Former SNP MP Margaret Ferrier, who now sits as an independent after having the whip removed, has pleaded guilty to breaching COVID rules after being told to self-isolate early on in the pandemic.
Ferrier admitted she broke the rules by travelling on a train between Scotland and London after failing to self-isolate in September 2020, during a hearing at Glasgow Sheriff Court on Thursday.
The independent MP for Rutherglen and Hamilton West admitted wilfully exposing people "to the risk of infection, illness and death" by visiting various places in the Glasgow area and London.
The 61-year-old, who became an MP in 2015, had been due to go on trial this week before pleading guilty.
She had the SNP whip removed in 2020 after the allegations emerged and has come under pressure to resign from her seat, but remains an MP.
Ms Ferrier took a COVID test on Saturday 26 September 2020 because she had a sore throat.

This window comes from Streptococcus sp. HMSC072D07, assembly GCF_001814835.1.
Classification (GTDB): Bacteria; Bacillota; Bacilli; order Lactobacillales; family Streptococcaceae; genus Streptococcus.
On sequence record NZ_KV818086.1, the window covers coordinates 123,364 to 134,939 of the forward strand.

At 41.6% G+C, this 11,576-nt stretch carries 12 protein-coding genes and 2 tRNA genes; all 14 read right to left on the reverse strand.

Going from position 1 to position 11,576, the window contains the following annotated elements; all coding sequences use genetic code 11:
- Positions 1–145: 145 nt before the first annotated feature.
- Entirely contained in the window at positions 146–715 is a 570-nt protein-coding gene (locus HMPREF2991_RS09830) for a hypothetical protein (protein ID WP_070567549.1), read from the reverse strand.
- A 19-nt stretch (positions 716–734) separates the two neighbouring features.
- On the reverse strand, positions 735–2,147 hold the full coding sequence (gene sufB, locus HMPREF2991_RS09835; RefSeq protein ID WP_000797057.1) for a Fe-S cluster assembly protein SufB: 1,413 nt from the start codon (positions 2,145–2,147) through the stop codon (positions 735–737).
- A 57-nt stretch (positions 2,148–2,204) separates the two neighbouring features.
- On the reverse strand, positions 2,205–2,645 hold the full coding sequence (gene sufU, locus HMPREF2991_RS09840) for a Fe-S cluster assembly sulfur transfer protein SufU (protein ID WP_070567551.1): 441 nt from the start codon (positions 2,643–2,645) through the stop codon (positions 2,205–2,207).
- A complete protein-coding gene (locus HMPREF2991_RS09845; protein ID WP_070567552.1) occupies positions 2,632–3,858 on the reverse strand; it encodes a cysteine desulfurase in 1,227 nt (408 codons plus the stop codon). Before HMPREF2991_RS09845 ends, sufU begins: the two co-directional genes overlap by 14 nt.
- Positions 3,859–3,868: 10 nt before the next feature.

While still awaiting the result, on the Monday she travelled to London by train and spoke in the Commons.
A short time later, Ms Ferrier discovered that she had tested positive for the virus.
She decided to board a train back to Glasgow the following day, knowingly having COVID.
Ms Ferrier previously referred herself to the Parliamentary Commissioner for Standards and the police over the matter and said she "deeply regrets" her actions.
When Ms Ferrier's actions first came to light, Scotland's First Minister Nicola Sturgeon called for her to resign, describing her actions as "dangerous and indefensible".